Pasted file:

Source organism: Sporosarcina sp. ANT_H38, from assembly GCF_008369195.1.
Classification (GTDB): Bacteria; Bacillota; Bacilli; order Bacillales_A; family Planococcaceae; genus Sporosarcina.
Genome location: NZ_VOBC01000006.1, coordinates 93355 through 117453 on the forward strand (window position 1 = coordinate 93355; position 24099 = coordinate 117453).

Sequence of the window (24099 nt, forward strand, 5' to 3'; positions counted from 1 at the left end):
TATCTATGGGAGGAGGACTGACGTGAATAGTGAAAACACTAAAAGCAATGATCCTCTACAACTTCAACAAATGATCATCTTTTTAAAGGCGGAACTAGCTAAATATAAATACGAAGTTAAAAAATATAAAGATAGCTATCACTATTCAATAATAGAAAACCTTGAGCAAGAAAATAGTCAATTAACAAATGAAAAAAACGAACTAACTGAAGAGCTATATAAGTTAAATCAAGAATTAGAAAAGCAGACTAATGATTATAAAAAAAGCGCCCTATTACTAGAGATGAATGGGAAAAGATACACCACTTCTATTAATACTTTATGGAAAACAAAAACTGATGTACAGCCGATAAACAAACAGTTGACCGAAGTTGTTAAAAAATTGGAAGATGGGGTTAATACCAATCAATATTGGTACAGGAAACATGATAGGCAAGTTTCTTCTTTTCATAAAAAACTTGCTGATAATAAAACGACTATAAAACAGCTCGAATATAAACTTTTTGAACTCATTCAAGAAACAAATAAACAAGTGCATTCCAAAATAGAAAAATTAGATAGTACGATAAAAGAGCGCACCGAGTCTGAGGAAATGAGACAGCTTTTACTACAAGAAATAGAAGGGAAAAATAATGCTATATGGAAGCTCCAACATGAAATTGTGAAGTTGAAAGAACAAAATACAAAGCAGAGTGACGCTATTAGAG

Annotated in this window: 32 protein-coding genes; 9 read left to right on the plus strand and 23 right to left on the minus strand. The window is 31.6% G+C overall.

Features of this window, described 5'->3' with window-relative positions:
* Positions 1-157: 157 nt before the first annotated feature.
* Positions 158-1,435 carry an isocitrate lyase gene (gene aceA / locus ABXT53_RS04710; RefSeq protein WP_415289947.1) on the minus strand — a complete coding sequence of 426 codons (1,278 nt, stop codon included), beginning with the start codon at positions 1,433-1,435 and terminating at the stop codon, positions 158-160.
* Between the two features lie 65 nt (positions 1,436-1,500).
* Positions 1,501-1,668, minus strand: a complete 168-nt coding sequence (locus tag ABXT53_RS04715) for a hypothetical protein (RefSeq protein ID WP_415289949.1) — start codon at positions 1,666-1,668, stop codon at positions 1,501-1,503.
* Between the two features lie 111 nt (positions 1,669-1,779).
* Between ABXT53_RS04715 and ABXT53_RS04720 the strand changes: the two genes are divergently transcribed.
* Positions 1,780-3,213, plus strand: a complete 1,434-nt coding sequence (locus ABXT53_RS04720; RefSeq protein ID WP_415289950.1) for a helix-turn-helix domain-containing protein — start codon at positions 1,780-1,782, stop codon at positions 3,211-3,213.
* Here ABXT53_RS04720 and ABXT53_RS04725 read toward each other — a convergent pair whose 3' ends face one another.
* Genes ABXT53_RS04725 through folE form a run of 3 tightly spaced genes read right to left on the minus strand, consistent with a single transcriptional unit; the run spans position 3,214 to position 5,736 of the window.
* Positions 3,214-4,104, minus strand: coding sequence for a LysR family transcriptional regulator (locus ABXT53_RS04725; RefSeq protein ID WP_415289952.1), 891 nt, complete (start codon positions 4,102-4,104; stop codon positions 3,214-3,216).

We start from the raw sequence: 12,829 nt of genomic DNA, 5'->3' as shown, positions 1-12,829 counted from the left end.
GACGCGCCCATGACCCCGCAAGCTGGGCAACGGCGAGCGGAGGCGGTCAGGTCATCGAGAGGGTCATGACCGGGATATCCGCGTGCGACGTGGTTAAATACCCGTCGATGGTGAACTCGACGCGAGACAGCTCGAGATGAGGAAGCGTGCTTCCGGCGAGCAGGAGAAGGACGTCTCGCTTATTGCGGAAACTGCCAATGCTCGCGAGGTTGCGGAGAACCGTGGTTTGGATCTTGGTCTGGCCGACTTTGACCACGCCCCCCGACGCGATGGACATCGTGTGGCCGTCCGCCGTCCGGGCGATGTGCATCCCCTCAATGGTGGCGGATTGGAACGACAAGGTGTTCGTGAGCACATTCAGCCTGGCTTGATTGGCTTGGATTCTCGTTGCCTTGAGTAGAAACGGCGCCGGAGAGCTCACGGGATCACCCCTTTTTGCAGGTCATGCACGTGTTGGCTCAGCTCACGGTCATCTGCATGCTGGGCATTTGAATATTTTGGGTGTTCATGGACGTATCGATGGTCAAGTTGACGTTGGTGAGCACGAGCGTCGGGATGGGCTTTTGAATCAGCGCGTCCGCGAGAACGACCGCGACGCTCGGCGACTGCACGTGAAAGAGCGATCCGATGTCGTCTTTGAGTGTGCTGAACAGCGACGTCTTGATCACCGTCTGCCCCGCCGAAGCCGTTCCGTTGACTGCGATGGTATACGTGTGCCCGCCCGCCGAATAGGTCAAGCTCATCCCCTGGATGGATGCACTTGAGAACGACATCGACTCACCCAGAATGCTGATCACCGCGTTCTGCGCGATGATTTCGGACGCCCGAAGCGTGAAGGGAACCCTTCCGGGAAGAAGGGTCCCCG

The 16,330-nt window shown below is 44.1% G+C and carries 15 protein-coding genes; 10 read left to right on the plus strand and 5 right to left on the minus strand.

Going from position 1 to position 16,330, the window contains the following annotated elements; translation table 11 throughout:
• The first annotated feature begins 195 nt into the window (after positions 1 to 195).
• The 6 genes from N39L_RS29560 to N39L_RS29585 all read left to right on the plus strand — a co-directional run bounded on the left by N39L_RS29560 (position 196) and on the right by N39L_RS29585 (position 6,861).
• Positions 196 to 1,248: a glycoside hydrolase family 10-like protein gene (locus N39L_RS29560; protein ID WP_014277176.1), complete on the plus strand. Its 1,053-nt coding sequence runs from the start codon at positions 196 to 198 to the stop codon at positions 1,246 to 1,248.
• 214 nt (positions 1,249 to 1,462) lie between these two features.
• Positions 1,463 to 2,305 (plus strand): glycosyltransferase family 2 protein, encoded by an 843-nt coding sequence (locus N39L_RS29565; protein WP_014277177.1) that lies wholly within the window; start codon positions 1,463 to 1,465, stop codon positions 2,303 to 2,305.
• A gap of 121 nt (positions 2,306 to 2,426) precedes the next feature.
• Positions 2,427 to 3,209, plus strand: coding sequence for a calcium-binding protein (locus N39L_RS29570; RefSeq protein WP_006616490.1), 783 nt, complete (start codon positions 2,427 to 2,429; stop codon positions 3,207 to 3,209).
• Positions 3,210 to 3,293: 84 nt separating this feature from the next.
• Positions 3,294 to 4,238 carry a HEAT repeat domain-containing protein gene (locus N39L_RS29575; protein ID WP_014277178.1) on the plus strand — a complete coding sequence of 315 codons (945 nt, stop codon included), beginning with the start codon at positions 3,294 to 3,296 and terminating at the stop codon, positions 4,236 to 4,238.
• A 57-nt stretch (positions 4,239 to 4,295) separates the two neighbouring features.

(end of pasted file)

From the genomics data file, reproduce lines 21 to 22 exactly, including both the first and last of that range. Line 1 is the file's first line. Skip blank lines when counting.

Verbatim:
Going from position 1 to position 16,330, the window contains the following annotated elements; translation table 11 throughout:
• The first annotated feature begins 195 nt into the window (after positions 1 to 195).